Uncertainty in streamflow rating curves: methods, controls and consequences


  • Kerrie M. Tomkins

    Corresponding author
    1. CSIRO Land and Water, Canberra, Australian Capital Territory, Australia
    • Correspondence to: Kerrie Tomkins, CSIRO Land and Water, PO BOX 1666, Canberra, Australian Capital Territory, 2601, Australia

      E-mail: Kerrie.Tomkins@csiro.au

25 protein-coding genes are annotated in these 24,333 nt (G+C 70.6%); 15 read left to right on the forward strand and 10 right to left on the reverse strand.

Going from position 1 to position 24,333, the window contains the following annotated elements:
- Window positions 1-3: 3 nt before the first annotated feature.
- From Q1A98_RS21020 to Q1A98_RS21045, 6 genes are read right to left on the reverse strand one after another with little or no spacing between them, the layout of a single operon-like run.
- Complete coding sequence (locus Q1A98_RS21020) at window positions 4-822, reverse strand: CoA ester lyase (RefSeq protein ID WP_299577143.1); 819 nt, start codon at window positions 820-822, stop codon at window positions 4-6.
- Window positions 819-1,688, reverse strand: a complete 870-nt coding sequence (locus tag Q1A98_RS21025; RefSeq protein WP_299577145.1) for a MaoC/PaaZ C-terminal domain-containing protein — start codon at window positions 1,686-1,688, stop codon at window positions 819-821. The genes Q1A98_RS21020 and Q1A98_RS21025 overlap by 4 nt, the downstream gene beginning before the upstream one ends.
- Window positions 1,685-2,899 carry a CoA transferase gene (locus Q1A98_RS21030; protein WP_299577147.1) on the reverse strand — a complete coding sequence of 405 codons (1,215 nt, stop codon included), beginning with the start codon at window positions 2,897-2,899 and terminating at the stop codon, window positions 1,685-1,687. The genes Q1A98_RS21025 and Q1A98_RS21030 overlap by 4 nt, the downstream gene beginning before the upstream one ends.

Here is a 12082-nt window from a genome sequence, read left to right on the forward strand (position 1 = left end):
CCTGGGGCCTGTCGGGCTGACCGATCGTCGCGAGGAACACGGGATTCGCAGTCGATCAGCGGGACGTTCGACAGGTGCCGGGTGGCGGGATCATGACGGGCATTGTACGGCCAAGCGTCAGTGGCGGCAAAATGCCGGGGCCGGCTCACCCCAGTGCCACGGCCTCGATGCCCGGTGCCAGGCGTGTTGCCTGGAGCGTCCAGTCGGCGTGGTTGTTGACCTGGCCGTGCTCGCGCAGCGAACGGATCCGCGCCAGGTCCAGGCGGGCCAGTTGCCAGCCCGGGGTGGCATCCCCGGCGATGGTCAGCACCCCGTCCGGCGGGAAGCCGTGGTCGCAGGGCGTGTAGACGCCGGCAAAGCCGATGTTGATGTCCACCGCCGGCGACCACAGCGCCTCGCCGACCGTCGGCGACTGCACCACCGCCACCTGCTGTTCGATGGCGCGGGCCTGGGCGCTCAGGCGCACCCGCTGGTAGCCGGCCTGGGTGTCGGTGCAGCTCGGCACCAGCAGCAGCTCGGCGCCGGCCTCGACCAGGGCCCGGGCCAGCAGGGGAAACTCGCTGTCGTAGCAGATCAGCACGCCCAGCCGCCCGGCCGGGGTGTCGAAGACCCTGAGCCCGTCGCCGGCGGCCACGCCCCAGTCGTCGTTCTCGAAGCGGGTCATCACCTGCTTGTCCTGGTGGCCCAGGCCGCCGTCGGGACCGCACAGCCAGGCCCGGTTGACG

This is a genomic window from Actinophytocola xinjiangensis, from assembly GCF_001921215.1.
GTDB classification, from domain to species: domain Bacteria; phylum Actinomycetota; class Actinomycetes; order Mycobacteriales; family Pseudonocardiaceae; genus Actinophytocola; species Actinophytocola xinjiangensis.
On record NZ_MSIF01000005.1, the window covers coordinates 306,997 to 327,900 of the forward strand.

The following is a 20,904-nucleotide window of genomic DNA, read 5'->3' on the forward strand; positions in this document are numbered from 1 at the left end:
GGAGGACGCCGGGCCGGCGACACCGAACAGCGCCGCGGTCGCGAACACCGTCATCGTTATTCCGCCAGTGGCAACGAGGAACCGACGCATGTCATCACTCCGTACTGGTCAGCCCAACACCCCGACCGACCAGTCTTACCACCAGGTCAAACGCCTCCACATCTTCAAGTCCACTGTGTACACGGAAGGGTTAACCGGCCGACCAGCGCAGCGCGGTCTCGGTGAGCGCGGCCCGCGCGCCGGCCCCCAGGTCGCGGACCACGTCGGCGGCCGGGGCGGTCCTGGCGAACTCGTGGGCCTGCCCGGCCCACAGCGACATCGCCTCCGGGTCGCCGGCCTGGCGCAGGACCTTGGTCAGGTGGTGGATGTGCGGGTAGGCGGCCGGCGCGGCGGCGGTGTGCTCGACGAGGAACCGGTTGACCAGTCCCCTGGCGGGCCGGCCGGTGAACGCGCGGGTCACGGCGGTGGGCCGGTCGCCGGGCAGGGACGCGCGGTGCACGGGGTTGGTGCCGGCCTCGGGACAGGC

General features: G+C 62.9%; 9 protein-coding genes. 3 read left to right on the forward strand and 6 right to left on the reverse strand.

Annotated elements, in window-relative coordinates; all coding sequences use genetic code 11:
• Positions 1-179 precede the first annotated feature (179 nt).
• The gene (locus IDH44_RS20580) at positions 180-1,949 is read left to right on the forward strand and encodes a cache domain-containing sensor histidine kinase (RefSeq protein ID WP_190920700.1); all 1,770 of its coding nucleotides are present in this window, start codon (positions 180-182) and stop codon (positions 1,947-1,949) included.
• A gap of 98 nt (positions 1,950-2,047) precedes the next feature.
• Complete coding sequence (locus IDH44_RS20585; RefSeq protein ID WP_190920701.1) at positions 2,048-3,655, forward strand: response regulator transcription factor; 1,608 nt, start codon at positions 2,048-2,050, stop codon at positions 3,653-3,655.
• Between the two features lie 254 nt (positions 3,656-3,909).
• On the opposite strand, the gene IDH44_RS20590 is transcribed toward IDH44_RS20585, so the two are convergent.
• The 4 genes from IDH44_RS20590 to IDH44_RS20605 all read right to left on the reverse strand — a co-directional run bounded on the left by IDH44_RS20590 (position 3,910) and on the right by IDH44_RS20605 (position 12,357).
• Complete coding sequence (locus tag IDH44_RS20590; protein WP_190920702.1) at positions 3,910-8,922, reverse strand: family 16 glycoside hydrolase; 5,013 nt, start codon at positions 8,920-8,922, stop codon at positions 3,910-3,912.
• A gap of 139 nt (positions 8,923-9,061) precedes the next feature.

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Discharge time series' are one of the core data sets used in hydrological investigations. Errors in the data mainly occur through uncertainty in gauging (measurement uncertainty) and uncertainty in determination of the stage–discharge relationship (rating curve uncertainty). Thirty-six flow gauges from the Namoi River catchment, Australia, were examined to explore how rating curve uncertainty affects gauge reliability and uncertainty of observed flow records. The analysis focused on the deviations in gaugings from the rating curves because standard (statistical) uncertainty methods could not be applied. Deviations of greater/lesser than 10% were considered significant to allow for a measurement uncertainty threshold of 10%, determined from quality coding of gaugings and operational procedures. The deviations in gaugings were compared against various factors to examine trends and identify major controls, including stage height, date, month, rating table, gauging frequency and quality, catchment area and type of control. The analysis gave important insights into data quality and the reliability of each gauge, which had previously not been recognized. These included identification of more/less reliable periods of record, which varied widely between gauges, and identification of more/less reliable parts of the hydrograph. Most gauges showed significant deviations at low stages, affecting the determination of low flows. This was independent of the type of gauge control, with many gauges experiencing problems in the stability of the rating curve, likely as a result of sediment flux. The deviations in gaugings also have widespread application in modelling, for example, informing suitable calibration periods and defining error distributions. This paper demonstrates the value and importance of undertaking qualitative analyses of observed records. Copyright © 2012 John Wiley & Sons, Ltd.